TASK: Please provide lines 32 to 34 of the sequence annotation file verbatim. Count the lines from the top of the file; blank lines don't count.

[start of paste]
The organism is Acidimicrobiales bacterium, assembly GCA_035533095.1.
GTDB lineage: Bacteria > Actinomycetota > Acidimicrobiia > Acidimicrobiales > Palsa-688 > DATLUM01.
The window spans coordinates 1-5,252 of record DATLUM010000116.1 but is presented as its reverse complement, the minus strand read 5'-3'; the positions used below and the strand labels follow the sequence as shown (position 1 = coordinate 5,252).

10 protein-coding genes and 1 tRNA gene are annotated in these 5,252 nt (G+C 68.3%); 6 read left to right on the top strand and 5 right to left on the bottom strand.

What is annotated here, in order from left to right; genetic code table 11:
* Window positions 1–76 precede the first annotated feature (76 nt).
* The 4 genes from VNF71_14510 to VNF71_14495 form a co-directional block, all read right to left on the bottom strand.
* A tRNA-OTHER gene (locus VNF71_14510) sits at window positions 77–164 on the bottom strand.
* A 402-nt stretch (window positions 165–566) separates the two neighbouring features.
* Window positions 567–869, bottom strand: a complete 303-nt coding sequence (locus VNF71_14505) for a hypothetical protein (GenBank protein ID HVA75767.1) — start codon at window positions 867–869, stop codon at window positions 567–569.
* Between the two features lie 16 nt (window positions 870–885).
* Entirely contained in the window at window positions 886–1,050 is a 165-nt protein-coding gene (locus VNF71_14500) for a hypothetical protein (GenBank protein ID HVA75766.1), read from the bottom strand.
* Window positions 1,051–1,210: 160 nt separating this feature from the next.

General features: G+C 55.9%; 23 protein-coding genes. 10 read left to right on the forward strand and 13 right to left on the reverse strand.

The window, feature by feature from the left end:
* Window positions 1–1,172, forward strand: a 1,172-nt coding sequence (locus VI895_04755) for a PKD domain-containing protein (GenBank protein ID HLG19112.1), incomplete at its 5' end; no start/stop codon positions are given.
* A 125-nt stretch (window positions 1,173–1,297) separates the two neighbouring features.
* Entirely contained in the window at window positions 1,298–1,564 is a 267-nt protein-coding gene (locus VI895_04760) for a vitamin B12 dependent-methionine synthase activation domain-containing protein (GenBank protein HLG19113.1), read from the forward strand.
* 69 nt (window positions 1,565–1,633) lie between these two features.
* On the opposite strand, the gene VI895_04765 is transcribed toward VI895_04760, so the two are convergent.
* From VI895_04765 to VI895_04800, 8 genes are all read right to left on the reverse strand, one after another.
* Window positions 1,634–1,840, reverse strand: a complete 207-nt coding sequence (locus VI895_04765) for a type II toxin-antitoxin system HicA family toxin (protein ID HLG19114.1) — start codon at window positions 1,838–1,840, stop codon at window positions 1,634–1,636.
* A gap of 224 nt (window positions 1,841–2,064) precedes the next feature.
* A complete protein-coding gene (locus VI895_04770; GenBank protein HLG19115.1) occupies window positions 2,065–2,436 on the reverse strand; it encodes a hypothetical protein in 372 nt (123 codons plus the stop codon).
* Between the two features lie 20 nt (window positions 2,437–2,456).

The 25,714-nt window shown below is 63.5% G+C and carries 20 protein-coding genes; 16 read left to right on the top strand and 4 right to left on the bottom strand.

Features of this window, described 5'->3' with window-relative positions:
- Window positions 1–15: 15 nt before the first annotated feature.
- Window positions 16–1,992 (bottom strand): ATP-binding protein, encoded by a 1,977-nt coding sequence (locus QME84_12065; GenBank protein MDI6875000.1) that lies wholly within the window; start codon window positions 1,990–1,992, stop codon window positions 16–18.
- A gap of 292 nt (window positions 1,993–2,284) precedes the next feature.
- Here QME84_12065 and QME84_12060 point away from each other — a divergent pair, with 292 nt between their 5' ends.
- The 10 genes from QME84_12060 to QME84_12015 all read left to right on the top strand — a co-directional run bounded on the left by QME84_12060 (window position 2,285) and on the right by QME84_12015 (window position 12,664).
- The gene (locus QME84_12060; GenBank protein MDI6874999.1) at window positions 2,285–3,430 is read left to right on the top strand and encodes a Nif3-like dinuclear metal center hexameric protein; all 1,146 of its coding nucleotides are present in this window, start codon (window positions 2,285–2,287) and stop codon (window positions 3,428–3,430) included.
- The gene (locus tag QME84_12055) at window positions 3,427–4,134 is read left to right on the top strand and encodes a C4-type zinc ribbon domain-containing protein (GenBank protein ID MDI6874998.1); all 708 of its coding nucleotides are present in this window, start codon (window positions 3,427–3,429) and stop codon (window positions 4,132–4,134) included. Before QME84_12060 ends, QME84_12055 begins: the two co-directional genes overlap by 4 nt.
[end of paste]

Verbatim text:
- The 10 genes from QME84_12060 to QME84_12015 all read left to right on the top strand — a co-directional run bounded on the left by QME84_12060 (window position 2,285) and on the right by QME84_12015 (window position 12,664).
- The gene (locus QME84_12060; GenBank protein MDI6874999.1) at window positions 2,285–3,430 is read left to right on the top strand and encodes a Nif3-like dinuclear metal center hexameric protein; all 1,146 of its coding nucleotides are present in this window, start codon (window positions 2,285–2,287) and stop codon (window positions 3,428–3,430) included.
- The gene (locus tag QME84_12055) at window positions 3,427–4,134 is read left to right on the top strand and encodes a C4-type zinc ribbon domain-containing protein (GenBank protein ID MDI6874998.1); all 708 of its coding nucleotides are present in this window, start codon (window positions 3,427–3,429) and stop codon (window positions 4,132–4,134) included. Before QME84_12060 ends, QME84_12055 begins: the two co-directional genes overlap by 4 nt.